stakeholder models - primary stakeholder with others as
constraints, and stakeholders as defining objective functions
(for decision making). The two models would have different
applicability within the social economy.   

4.   This section comments on the UK recent experience of
     corporate governance in the co-op sector

5.   This section briefly considers some of the issues that
     arise from the analysis, requiring further research or
     debate.   Issues include :

The logistics of dispersed member activity (difficulties of
collective action - barriers due to geography channels, time
and information).

Lumpy decisions (the social process of articulating and
mobilising disparate members interests)

Collectivist orientations (Olson vs Etzioni) - consideration
of the extent to which moral behaviour and ethics can play a
role within governance theory.

Efficiency considerations

Forms of degeneration (managerialism vs sectionalism vs the
representative model)
Openness of membership structures and the problem of
sectionalism 
Power outside governance - eg the power of contracting
stakeholders
_____________________________________


1. This text is based on a revisions to a paper presented to
Conference on Theoretical Approaches to Democracy in
Organisations, Copenhagen, June, 1996.


Mr. Roger SPEAR
Chairman
ICA Committee on Co-operative Research
Co-ops Research Unit
Open University
MK7 6AA Milton Keynes

tel : +44 1908 653749
fax : +44 1908 652175
e-mail : R.G.SPEAR@OPEN.AC.UK
United Kingdom



BETWEEN MEMBERSHIP AND OWNERSHIP: COLLECTIVE FARMS AND OWNERS'
CO-OPERATIVES IN CZECH AGRICULTURE


AUTHOR :  Yohanan STRYJAN, Stockholm School of Business,
Stockholm, Sweden


The paper discusses the institutional transformation of Czech
agriculture, focusing on the transformation of  'collective'
farms (JZDs in Czech; here CFs)- the dominant organizational
population within primary production under the communist
regime, and the rise of new organization types in the process.

The initial case material collected 1991-1994, was reviewed
and updated 1996. The twin concepts of membership and
ownership play a central role in the CFs genesis and
evolution. CFs came into being through a centrally steered
collectivization and amalgamation process, in which imposed
membership in formally cooperative organiza- tions played an
important role, and property rights were marginalized, but not
abolished. This process is briefly reviewed in the opening
section. The transformation process, initiated by the
post-communist authorities, was carried through a legislative
redistribution of entitlements, and marked by a strong
programatic stress on property rights (ownership) and the
centrality of family farming. Membership, tenancy- or
employment-based entitlements were largely ignored, and
worker-ownership actively discouraged. The resulting new
organizational population is dominated by "owners'
cooperatives" (OC); hybrid forms of formally cooperative
character where membership is primarily, or exclusively
derived from (historical) ownership (rather than from
employment or domicile). The relation between ownership and
membership, and the limitations of a concept of cooperative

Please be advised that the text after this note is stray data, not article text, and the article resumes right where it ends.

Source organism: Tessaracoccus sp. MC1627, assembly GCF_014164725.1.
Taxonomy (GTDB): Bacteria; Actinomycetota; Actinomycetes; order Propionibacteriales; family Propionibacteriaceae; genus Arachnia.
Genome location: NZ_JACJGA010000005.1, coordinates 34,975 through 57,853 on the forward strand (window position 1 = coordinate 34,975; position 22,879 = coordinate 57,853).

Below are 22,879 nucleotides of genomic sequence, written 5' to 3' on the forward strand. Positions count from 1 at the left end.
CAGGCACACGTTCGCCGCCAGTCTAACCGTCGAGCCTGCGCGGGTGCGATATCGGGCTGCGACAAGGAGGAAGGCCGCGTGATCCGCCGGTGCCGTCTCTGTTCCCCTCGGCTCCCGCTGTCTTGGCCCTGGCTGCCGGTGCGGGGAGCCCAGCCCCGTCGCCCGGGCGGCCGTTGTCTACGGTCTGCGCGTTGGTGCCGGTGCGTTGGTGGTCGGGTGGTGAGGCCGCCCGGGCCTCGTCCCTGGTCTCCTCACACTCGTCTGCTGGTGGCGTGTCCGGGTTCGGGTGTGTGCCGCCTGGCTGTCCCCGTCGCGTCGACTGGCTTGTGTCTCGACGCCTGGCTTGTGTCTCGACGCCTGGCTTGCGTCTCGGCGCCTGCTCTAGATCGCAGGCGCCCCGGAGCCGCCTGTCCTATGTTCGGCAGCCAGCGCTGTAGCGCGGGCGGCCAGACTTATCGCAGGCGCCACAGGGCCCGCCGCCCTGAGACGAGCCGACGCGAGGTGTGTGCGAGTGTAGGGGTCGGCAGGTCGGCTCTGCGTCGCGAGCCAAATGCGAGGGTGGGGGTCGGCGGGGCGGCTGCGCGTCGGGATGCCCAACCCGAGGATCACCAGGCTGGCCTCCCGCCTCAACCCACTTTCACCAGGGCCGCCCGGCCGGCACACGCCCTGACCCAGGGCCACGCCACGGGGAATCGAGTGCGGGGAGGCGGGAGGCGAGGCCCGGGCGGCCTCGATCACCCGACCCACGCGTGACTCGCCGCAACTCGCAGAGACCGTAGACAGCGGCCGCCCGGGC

membership that is purely ownership-based, or discussed. It is
argued that the OC organization form is inherently defective,
and, often, essentially ungovernable. The end-product of the
managed transformation of CFs is, thus, a starting point for
an ensuing wave of transformation.
  
Though the paper adopts a highly critical view of the
successive Czechoslovak and Czech governments' policies, this
criticism should definitely not be interpreted as an apology
or   eulogy for the old system. Indeed, it is argued that this
system's way of systematically manipulating and perverting
cooperative organizations under its control, prepared the
ground for today's policies.
_____________________________________

1. An earlier version of this paper was presented at the ISA
World Congress, Bielefeld, 1994. Its updating and rewriting
was made possible by ACE/PHARE grant # P95-2743-F.


Dr. Yohanan STRYJAN
Vice-Chairman
ICA Committee on Co-operative Research
Stockholm Business School

STOCKHOLM

e-mail :YS@fek.su.se





ITALIAN CO-OPERATIVES BETWEEN MUTUALITY AND SOLIDARITY :
A NEW ROLE OF MUTUALISTIC FIRM IN REBUILDING SOCIAL WELFARE


AUTHOR :  Claudio TRAVAGLINI, Business Administration
Department, University of Bologna

Social co-operatives probably represent the most important
evolution of the Italian co-operative movement during the
80's. Social co-operatives, are a typical example of
"co-operative company" and are very interesting for the
scholars because of their institutional structure, their
approach to mutualism, and the structure of their movement.

Coming from associations, voluntary organisations or deriving
from privatisation in social services social co-operatives cam
help us to reflect on the co-operative movement's changing
role in the evolution of both the social context and the
welfare system. Social co-operation constitutes a new social
welfare towards efficiency concerning both the management of
human and financial resources and the participation of social
forces, but it represents also a main subject in "social
economy".

Social co-operatives show a specific institutional structure
where workers and consumers are together in the same firm and
their opposite interests (the minimum price in services for
consumers and the maximum prices and wages for workers) shall
be settled in the name of the "general interest of the
community to the human promotion and social integration" which
is social co-operative's and their members final scope.